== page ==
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Universal Healthcare—A Distant Dream or a Near Reality?

With an aim to make universal healthcare a reality, the Confederation of Indian Industry (CII) hosted its third edition of the conclave on ‘NextGen Healthcare 2016’ on Friday, 29 July, 2016 at Hotel Taj Mahal, New Delhi.

The conference was focused on the idea of Universal Healthcare—A Distant Dream or a Near Reality? Discussions hinged on various Universal-Healthcareaspects of achieving this. The panels were optimistic about achieving the goal of universal healthcare, though they felt it would take time and a great deal of trust between the government and private players.

Dr Dinesh Batra, Co-Chairman, NextGen Healthcare Conclave 2016; Co-Convener—Services Panel, CII Haryana State Council & Director and Group CEO, Cygnus Hospitals, opened the session by laying out the landscape, with an emphasis on issues, challenges, and needs. “The ideal healthcare scenario should go beyond discussion. Health itself should look at all aspects: physical, mental, emotional, spiritual, along with involving all departments, as well as traditional medicine practice. That is the only way to make it healthcare, and not sick-care,” he said.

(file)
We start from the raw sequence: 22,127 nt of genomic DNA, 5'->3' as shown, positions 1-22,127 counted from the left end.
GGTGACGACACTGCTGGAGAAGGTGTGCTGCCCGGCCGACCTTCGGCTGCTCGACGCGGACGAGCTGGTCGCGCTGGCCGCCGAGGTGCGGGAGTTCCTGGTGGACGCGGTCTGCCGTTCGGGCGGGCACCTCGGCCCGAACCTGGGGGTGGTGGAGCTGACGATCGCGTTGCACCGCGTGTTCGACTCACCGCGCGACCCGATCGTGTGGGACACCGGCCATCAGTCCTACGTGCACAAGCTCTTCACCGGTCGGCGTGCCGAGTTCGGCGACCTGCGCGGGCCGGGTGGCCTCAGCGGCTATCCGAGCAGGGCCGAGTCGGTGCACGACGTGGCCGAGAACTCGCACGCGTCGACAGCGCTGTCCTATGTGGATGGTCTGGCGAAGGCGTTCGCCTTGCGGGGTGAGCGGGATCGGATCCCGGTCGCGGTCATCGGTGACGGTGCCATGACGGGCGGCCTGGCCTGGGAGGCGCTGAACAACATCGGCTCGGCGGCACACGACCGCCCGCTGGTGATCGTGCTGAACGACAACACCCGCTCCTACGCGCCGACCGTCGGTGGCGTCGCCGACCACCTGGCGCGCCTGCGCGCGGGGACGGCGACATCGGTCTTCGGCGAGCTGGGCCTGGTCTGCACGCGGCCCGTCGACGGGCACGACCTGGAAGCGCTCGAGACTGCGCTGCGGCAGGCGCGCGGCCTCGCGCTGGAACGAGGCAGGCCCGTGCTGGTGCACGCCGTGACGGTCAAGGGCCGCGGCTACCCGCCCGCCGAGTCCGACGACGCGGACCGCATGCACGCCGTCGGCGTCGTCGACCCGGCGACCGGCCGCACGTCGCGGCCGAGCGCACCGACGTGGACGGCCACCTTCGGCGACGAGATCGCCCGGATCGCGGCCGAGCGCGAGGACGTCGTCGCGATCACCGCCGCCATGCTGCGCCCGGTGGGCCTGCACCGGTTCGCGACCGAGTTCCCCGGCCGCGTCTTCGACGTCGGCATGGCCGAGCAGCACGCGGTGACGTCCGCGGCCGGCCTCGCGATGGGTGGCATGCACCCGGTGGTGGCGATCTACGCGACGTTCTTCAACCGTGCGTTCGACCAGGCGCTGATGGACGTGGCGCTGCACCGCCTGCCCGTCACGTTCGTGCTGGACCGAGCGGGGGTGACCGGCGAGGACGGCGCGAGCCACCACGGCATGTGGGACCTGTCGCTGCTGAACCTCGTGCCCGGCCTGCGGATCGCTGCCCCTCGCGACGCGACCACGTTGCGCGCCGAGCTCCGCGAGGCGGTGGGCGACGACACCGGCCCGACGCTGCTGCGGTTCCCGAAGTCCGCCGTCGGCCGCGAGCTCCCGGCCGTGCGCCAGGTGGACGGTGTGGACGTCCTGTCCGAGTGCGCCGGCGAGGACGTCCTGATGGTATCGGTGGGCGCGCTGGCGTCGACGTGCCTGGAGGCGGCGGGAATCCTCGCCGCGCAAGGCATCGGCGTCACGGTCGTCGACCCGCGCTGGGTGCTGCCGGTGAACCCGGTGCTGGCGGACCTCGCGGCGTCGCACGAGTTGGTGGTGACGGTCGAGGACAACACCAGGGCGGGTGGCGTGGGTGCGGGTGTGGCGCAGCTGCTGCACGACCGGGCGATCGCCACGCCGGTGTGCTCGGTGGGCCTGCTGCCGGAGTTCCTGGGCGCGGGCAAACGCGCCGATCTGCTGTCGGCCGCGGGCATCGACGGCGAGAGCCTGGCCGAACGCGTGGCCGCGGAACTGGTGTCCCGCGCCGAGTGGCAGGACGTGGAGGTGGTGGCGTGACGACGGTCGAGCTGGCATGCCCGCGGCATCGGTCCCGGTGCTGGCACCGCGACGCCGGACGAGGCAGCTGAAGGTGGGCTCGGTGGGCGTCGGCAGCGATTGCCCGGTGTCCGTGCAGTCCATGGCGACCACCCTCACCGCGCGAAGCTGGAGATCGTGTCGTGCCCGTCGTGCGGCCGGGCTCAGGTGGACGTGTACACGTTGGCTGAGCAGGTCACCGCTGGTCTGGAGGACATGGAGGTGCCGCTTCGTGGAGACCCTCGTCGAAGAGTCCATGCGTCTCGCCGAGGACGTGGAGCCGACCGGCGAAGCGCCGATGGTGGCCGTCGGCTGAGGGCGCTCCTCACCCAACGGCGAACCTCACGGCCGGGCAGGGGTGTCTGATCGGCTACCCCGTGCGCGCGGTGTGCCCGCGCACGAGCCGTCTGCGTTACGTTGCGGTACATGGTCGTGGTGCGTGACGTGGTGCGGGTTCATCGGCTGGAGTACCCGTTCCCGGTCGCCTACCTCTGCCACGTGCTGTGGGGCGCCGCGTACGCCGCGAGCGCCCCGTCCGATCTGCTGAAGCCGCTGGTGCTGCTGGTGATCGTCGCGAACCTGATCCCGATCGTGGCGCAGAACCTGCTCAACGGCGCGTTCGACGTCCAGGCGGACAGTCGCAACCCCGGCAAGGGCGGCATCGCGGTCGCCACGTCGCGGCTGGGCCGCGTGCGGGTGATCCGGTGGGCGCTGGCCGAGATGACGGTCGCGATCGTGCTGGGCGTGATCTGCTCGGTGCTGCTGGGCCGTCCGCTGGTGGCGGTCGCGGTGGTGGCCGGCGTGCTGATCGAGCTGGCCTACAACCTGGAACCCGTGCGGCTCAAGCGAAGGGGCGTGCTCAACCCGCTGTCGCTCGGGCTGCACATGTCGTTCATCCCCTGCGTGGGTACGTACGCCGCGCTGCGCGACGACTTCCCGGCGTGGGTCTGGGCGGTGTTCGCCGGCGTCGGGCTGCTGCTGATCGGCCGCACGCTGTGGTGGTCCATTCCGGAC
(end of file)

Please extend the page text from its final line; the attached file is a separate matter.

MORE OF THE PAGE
The CII-KPMG report on Mandatory Health Insurance was released. Dr Rajiv Chawla, Medical Director, GB Pant Institute of Postgraduate Medical Education & Research (GIPMER), and the chief guest, emphasized in his address that besides the universally accepted five pillars of healthcare: affordability, availability, accessibility, acceptability, and awareness, he would like to add more—accountability. Speaking about universal healthcare, he said, “It may be distant, but it is not a dream, because we are already on the path to achieving it.”

Dr Dharminder Nagar, Managing Director, Paras Healthcare, said that there was a need for the citizens of the country to put healthcare at the top of the agenda by demanding action from the government. It is only then, he felt, that government investment would go up from its current spend of just a third of what is already a very low percentage of the GDP. “We deserve and should demand more,” he said.

The other sessions expanded on these thoughts, in order to set an agenda to bridge the gap between skilled and unskilled healthcare workers, over-utilized and under-utilized infrastructure, urban and rural health, primary and quarternary care, and many others. There was representation from all stakeholders, including government, private, and advocacy groups.

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